moved back to its original foundation. In 1917 the restored house and
155 of the farm's original acres were deeded to the State of New Hampshire.
The house, associated with Daniel Webster's childhood, provides an intimate
snapshot of frontier life during the country's earliest years.
was obviously the center of the home, with the smell of freshly baked
bread drifting from the oven while a stew bubbled in an iron pot or
a haunch of venison roasted slowly on a spit. It is here where the family
would have gathered to talk, work and eat. By the flickering light of
hand-dipped candles they would also have read from the family Bible,
which was kept in the cupboard above the mantle.
in the corner of the main room lead to a loft, where the many Webster
children slept on cornhusk mattresses. Abigail and Ebenezer slept in
the house's second room, with baby Daniel in a wooden cradle similar
to the one now on display.
the house is believed to be original despite its several moves. The
fireplace was rebuilt using the original handmade bricks and hearthstone.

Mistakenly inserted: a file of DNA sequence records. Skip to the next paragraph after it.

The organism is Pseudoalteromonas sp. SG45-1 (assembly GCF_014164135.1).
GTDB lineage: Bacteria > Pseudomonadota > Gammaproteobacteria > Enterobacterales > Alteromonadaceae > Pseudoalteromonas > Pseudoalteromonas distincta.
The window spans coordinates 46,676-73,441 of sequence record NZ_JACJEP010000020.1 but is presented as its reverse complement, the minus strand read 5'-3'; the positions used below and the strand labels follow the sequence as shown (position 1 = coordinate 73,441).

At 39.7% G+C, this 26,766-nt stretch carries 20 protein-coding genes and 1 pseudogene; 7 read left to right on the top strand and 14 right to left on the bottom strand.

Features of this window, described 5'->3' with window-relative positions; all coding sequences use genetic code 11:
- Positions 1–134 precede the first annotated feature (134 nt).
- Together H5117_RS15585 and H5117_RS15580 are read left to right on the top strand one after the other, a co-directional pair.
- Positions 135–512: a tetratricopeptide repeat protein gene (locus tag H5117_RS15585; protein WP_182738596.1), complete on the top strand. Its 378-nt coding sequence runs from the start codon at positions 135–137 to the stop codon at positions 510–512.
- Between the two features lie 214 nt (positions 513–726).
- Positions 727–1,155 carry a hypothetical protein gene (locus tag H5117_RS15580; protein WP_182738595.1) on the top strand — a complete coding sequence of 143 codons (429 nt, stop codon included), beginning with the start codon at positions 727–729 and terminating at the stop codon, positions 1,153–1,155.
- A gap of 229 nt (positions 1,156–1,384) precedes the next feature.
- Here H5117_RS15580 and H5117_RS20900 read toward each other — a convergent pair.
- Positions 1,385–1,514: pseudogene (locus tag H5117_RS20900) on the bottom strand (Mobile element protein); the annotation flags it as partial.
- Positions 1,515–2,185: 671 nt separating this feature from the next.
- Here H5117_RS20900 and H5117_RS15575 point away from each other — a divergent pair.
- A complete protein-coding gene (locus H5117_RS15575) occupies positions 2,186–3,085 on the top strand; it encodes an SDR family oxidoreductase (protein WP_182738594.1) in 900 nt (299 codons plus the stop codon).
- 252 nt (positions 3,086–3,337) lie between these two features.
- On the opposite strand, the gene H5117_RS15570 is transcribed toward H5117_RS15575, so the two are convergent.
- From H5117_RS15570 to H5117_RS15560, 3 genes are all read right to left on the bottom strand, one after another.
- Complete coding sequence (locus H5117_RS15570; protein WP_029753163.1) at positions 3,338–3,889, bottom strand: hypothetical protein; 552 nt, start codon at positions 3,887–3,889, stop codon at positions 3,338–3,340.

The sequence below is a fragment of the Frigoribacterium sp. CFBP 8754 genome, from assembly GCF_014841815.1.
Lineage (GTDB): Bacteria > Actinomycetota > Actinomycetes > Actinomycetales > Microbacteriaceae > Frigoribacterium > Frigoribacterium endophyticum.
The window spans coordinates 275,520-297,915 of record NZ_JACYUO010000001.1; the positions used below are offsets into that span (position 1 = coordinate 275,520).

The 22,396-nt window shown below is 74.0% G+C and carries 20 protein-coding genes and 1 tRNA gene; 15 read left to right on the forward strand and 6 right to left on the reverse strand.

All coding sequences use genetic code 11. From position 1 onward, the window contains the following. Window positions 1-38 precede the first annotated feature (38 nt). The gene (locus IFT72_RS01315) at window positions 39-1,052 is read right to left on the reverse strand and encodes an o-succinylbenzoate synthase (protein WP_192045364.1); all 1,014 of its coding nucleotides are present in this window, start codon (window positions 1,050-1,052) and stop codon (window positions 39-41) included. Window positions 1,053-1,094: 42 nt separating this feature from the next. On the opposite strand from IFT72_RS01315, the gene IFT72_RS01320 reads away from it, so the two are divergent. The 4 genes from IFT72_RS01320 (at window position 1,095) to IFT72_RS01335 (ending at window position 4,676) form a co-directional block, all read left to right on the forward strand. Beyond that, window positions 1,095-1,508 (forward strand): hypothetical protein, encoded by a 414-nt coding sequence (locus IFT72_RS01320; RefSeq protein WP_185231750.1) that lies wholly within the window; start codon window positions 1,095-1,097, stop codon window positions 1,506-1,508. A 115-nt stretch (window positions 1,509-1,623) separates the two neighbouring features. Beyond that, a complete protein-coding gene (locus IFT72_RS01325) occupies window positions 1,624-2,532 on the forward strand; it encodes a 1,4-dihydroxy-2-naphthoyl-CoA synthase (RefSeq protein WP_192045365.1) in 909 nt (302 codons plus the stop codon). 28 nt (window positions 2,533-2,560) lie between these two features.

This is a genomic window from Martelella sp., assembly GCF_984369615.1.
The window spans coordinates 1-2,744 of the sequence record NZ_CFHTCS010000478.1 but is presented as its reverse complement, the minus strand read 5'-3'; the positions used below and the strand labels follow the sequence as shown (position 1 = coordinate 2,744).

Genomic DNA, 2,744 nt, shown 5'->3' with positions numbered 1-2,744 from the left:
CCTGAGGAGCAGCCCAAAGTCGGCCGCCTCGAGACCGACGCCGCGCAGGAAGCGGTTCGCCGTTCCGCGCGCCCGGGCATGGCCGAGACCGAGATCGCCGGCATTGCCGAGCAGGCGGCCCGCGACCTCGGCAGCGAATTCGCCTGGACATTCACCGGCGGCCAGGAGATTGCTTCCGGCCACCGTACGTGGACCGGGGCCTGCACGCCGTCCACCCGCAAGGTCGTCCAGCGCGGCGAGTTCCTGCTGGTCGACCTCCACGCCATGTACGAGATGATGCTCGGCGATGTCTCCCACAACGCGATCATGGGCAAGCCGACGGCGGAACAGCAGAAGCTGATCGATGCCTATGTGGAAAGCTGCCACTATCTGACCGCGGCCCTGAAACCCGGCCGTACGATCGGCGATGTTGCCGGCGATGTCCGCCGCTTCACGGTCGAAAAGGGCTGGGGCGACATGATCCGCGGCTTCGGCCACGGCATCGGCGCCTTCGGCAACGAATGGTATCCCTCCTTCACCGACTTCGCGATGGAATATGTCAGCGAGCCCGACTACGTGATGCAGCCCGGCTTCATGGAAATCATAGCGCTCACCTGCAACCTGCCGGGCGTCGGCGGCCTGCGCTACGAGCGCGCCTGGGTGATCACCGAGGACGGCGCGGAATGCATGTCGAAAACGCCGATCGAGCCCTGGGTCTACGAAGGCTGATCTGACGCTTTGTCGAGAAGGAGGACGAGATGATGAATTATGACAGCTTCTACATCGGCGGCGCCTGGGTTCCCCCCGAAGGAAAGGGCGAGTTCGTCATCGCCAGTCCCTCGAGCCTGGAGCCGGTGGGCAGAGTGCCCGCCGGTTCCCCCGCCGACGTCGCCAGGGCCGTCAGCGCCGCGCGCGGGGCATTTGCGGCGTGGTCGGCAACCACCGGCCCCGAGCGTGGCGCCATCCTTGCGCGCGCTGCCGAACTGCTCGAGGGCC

The attached woodshed and well surround are reconstruction's. Furnishings
such as the flax spinning wheel and kitchen utensils are typical of
a rustic farm of the period. Other items on display belonged to Daniel
Webster later in his life.
of Ebenezer Webster's mill can be found among the trees behind the house
near Punch Brook. The original mill was for sawing wood, but Ebenezer
also added a grist and cider mill. There are still some apple trees
near the house.
When the Webster family left their small home they moved to Elms Farm,
where Ebenezer ran a mill and also built and operated a tavern. They
later sold this property to finance Daniel and his brother at Dartmouth.
The family moved to a smaller house nearby. This new home eventually
passed to Daniel, who owned it until his death. It is now owned by the
Sisters of the Holy Cross and can be viewed from the outside.
Salisbury cemetery is on the same road as the Webster house. Ebenezer
and Abigail are buried there along with many other Websters. Daniel
is buried in Marshfield, Massachusetts. The Webster Birthplace and Elms